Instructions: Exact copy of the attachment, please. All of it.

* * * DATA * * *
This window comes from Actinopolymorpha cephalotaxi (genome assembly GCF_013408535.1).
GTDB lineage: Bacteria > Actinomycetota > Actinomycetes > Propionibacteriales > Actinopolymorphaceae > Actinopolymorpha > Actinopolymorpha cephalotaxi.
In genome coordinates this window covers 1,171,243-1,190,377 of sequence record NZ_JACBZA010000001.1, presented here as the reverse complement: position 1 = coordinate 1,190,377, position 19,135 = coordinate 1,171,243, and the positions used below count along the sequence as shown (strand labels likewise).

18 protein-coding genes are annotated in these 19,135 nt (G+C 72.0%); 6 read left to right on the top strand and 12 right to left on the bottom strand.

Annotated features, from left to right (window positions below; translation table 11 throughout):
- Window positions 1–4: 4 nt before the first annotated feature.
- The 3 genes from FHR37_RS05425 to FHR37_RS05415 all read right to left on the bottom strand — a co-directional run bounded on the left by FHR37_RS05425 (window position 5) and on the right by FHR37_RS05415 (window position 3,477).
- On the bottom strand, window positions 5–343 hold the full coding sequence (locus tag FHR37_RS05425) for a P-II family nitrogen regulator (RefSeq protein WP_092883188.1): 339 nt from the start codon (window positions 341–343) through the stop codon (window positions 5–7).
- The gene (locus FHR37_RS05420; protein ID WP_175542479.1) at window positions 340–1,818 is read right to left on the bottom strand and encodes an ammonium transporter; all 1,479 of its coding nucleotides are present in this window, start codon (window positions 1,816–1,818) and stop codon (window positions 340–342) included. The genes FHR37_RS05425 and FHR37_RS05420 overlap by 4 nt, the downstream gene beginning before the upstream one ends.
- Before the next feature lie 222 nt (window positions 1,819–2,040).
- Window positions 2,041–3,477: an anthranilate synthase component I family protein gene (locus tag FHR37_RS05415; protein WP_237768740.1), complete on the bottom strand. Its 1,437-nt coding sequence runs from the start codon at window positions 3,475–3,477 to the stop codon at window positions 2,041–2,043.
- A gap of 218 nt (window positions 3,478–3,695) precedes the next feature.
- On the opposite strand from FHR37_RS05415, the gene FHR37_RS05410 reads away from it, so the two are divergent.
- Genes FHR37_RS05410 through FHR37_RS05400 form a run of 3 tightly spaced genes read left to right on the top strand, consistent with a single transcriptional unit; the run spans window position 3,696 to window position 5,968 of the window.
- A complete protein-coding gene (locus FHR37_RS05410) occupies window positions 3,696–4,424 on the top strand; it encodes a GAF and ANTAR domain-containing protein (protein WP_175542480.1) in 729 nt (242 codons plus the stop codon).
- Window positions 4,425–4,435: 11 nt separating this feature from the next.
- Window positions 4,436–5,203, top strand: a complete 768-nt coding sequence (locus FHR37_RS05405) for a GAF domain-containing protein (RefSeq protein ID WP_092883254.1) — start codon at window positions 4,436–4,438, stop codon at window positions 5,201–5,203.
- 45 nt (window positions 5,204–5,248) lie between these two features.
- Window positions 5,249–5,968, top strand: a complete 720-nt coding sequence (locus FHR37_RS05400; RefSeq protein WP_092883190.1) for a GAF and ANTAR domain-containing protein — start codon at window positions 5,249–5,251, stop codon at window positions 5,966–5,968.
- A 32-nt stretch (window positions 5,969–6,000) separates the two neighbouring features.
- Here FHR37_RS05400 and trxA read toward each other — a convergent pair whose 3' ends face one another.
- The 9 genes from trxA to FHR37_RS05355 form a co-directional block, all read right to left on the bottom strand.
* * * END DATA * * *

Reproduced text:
This window comes from Actinopolymorpha cephalotaxi (genome assembly GCF_013408535.1).
GTDB lineage: Bacteria > Actinomycetota > Actinomycetes > Propionibacteriales > Actinopolymorphaceae > Actinopolymorpha > Actinopolymorpha cephalotaxi.
In genome coordinates this window covers 1,171,243-1,190,377 of sequence record NZ_JACBZA010000001.1, presented here as the reverse complement: position 1 = coordinate 1,190,377, position 19,135 = coordinate 1,171,243, and the positions used below count along the sequence as shown (strand labels likewise).

18 protein-coding genes are annotated in these 19,135 nt (G+C 72.0%); 6 read left to right on the top strand and 12 right to left on the bottom strand.

Annotated features, from left to right (window positions below; translation table 11 throughout):
- Window positions 1–4: 4 nt before the first annotated feature.
- The 3 genes from FHR37_RS05425 to FHR37_RS05415 all read right to left on the bottom strand — a co-directional run bounded on the left by FHR37_RS05425 (window position 5) and on the right by FHR37_RS05415 (window position 3,477).
- On the bottom strand, window positions 5–343 hold the full coding sequence (locus tag FHR37_RS05425) for a P-II family nitrogen regulator (RefSeq protein WP_092883188.1): 339 nt from the start codon (window positions 341–343) through the stop codon (window positions 5–7).
- The gene (locus FHR37_RS05420; protein ID WP_175542479.1) at window positions 340–1,818 is read right to left on the bottom strand and encodes an ammonium transporter; all 1,479 of its coding nucleotides are present in this window, start codon (window positions 1,816–1,818) and stop codon (window positions 340–342) included. The genes FHR37_RS05425 and FHR37_RS05420 overlap by 4 nt, the downstream gene beginning before the upstream one ends.
- Before the next feature lie 222 nt (window positions 1,819–2,040).
- Window positions 2,041–3,477: an anthranilate synthase component I family protein gene (locus tag FHR37_RS05415; protein WP_237768740.1), complete on the bottom strand. Its 1,437-nt coding sequence runs from the start codon at window positions 3,475–3,477 to the stop codon at window positions 2,041–2,043.
- A gap of 218 nt (window positions 3,478–3,695) precedes the next feature.
- On the opposite strand from FHR37_RS05415, the gene FHR37_RS05410 reads away from it, so the two are divergent.
- Genes FHR37_RS05410 through FHR37_RS05400 form a run of 3 tightly spaced genes read left to right on the top strand, consistent with a single transcriptional unit; the run spans window position 3,696 to window position 5,968 of the window.
- A complete protein-coding gene (locus FHR37_RS05410) occupies window positions 3,696–4,424 on the top strand; it encodes a GAF and ANTAR domain-containing protein (protein WP_175542480.1) in 729 nt (242 codons plus the stop codon).
- Window positions 4,425–4,435: 11 nt separating this feature from the next.
- Window positions 4,436–5,203, top strand: a complete 768-nt coding sequence (locus FHR37_RS05405) for a GAF domain-containing protein (RefSeq protein ID WP_092883254.1) — start codon at window positions 4,436–4,438, stop codon at window positions 5,201–5,203.
- 45 nt (window positions 5,204–5,248) lie between these two features.
- Window positions 5,249–5,968, top strand: a complete 720-nt coding sequence (locus FHR37_RS05400; RefSeq protein WP_092883190.1) for a GAF and ANTAR domain-containing protein — start codon at window positions 5,249–5,251, stop codon at window positions 5,966–5,968.
- A 32-nt stretch (window positions 5,969–6,000) separates the two neighbouring features.
- Here FHR37_RS05400 and trxA read toward each other — a convergent pair whose 3' ends face one another.
- The 9 genes from trxA to FHR37_RS05355 form a co-directional block, all read right to left on the bottom strand.